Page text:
For most stained glass, a lead came matrix that binds the glass together forms the structure. This is built piece by piece and soldered on both sides. A water-proofing putty is “thumbed” under the lead on both sides of the panel to add support and weather resistance. Reinforcement bars are added to provide additional support for the window. In this and all aspects of the work, only the finest materials should be used for the best promise of longevity.
When production is complete, the panels should be transported to the project site by studio staff. Being handled by trained craftspeople throughout every process, including transportation, protects the artwork. Comprehensive insurance should be in place for additional security. Upon reaching the project site, the new stained glass windows should be meticulously installed and should allow for small movements in the building.
Planning Ahead With Stained Glass Frames
Stained glass options are affected by the frame design, which is often established before a stained glass studio is contacted. Whenever possible, involving the studio in the establishment of window sizes, frame types and configurations allows for maximum design flexibility (for instance, to accommodate either figural or symbolic approaches).
Throughout history, the installation of stained glass often took place years after the construction of the building or in planned phases to manage the cost. A congregation may not even begin a stained glass campaign until years after the construction of a new facility. Whether it comes two or 20 years later, the success of installation is either helped or hindered by the amount of prior planning that has taken place.
Today, integrated frames specifically designed to receive stained glass within a double or triple glazing can be a wonderful, energy-efficient option that can be installed at the time of construction and function indefinitely with only the clear, exterior layer of glazing installed. At whatever future point the stained glass campaign begins, its installation is less intrusive and more economical.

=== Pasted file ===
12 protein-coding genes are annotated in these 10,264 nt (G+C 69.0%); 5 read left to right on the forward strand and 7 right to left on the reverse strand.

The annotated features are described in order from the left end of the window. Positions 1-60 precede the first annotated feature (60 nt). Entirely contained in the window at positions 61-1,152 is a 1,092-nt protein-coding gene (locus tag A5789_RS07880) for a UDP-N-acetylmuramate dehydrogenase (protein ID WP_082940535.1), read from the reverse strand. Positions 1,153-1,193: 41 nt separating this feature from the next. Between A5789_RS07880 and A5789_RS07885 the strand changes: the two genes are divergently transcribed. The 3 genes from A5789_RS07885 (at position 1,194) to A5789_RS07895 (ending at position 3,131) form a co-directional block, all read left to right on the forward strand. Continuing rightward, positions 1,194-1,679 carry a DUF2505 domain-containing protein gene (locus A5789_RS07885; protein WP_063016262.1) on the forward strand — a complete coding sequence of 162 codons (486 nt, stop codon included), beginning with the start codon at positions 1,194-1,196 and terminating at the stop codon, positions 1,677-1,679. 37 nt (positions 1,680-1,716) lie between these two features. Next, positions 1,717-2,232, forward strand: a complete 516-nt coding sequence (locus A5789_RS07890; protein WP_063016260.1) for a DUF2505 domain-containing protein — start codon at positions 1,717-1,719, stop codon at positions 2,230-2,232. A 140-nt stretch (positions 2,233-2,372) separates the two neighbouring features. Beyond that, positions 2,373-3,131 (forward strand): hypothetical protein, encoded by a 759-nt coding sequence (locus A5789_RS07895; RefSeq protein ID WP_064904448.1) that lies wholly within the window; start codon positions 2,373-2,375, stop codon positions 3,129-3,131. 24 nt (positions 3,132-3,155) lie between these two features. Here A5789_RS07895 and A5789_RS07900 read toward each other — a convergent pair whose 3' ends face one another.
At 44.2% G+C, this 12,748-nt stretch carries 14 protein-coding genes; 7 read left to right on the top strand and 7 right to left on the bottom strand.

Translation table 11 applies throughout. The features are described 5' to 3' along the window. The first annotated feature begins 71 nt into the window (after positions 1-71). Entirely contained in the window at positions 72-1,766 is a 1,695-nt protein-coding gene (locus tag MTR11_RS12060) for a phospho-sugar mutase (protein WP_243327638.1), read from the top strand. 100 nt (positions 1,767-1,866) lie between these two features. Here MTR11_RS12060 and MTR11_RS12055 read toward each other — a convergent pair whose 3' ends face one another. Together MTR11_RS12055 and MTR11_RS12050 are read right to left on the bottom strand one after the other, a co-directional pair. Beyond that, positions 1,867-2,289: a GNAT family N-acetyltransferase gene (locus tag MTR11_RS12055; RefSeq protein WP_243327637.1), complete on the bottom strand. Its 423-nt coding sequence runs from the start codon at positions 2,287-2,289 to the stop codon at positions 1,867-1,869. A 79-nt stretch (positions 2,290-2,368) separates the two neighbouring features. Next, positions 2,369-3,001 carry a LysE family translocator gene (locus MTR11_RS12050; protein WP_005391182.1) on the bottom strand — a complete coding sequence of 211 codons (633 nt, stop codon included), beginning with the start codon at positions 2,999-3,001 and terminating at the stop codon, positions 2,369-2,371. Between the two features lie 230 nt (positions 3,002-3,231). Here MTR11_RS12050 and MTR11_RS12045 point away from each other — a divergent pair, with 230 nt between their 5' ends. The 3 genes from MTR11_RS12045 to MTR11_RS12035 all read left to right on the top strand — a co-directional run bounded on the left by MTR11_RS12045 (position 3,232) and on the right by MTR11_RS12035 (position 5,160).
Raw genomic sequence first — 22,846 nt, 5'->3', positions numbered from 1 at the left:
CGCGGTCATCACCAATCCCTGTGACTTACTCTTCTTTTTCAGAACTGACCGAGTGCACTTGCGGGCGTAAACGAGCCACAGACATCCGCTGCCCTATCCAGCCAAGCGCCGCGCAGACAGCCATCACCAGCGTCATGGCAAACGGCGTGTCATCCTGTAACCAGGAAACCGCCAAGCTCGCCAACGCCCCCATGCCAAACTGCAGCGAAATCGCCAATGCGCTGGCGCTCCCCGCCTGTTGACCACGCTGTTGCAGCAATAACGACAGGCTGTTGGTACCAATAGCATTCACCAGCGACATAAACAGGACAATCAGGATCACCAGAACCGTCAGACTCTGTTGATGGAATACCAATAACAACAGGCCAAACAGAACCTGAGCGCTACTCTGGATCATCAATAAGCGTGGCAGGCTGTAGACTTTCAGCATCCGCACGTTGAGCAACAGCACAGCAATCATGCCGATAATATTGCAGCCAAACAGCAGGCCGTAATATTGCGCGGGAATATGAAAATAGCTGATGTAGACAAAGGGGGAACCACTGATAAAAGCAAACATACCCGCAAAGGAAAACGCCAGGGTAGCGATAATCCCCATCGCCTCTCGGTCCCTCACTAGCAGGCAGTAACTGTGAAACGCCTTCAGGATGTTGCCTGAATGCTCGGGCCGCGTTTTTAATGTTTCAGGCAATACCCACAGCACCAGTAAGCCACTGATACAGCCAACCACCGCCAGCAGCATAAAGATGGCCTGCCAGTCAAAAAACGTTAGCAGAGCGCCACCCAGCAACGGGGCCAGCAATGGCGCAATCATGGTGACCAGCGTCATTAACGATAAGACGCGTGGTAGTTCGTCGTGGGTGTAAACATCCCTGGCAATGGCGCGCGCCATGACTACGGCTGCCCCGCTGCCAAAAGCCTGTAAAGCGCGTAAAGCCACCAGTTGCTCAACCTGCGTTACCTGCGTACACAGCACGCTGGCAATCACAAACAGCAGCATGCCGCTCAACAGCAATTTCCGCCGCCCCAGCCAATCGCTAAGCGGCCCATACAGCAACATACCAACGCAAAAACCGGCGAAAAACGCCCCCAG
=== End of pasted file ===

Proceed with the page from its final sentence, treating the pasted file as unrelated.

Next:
When installing a stained glass frame at the time of construction is not opted for, the existing window frames and trim will largely determine how easily a stained glass installation will proceed. When stained glass is an unanticipated addition and protective glazing is desired, one of the biggest challenges becomes whether the framework will allow two glazings to be configured so that one can be accessed without disturbing the other. If the existing configuration requires that both are set from the exterior, for instance, then the exterior glazing must be removed each time one needs access to the stained glass.
Another issue to consider for a stained glass retrofit is the existing finish trim – how wide it is and how many fasteners secure it into place. A wider trim that is flush with the edge of the sill will need to be trimmed after the stained glass is added. Thus, in the initial planning, it is wise to select a narrower trim that will not have to be either modified or replaced. Ease of removal is also important for the original trim.
In most stained glass windows, more than one panel comprises the overall window, and these are supported by horizontal T-bars that attach into the window frame. In the stained glass specific frames, T-bars are integrated and require no retrofitting. Otherwise, T-bars must be custom installed for a less seamless connection to the frame. Both T-bars and the flat bars that are attached to each individual panel for its support require notching into the frame for a flush fit. Thus, if the original trim is deep enough to be notched for the support bars, the results will be sounder and more aesthetically pleasing.
Taking a proactive approach to a future with stained glass is a win-win situation for all involved. The result of selecting frames and trim that best accommodate art glass contributes greatly to achieving an installation that is economical, efficient and aesthetically successful.
Stained glass as an enhancement to the worship space involves a significant investment of time and reflection, which, in itself, is a rewarding process. The further result of the energy that goes into the planning, development and execution of such a project is stained glass artwork that gives glory to God and brings joy and inspiration to present and future generations.
Outfitting the Sanctuary (PDF 3.85 Mb)